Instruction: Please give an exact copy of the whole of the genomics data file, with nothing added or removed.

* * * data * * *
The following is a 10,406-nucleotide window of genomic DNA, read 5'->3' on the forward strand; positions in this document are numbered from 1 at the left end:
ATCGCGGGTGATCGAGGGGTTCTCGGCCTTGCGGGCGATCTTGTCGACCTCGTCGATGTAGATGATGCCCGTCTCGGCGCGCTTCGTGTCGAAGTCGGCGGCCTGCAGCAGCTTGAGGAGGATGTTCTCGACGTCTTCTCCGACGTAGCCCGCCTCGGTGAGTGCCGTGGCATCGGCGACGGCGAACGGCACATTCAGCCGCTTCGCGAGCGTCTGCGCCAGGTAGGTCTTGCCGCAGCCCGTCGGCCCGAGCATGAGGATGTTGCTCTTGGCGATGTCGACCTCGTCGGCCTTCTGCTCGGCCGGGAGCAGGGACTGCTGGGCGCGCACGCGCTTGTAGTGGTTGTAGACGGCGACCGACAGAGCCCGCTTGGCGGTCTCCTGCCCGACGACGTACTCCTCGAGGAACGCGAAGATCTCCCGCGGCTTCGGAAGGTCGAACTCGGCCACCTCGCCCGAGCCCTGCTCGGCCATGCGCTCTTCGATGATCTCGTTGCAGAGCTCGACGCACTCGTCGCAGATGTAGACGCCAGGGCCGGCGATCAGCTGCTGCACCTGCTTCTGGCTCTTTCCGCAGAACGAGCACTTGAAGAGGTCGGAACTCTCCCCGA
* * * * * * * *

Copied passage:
The following is a 10,406-nucleotide window of genomic DNA, read 5'->3' on the forward strand; positions in this document are numbered from 1 at the left end:
ATCGCGGGTGATCGAGGGGTTCTCGGCCTTGCGGGCGATCTTGTCGACCTCGTCGATGTAGATGATGCCCGTCTCGGCGCGCTTCGTGTCGAAGTCGGCGGCCTGCAGCAGCTTGAGGAGGATGTTCTCGACGTCTTCTCCGACGTAGCCCGCCTCGGTGAGTGCCGTGGCATCGGCGACGGCGAACGGCACATTCAGCCGCTTCGCGAGCGTCTGCGCCAGGTAGGTCTTGCCGCAGCCCGTCGGCCCGAGCATGAGGATGTTGCTCTTGGCGATGTCGACCTCGTCGGCCTTCTGCTCGGCCGGGAGCAGGGACTGCTGGGCGCGCACGCGCTTGTAGTGGTTGTAGACGGCGACCGACAGAGCCCGCTTGGCGGTCTCCTGCCCGACGACGTACTCCTCGAGGAACGCGAAGATCTCCCGCGGCTTCGGAAGGTCGAACTCGGCCACCTCGCCCGAGCCCTGCTCGGCCATGCGCTCTTCGATGATCTCGTTGCAGAGCTCGACGCACTCGTCGCAGATGTAGACGCCAGGGCCGGCGATCAGCTGCTGCACCTGCTTCTGGCTCTTTCCGCAGAACGAGCACTTGAAGAGGTCGGAACTCTCCCCGA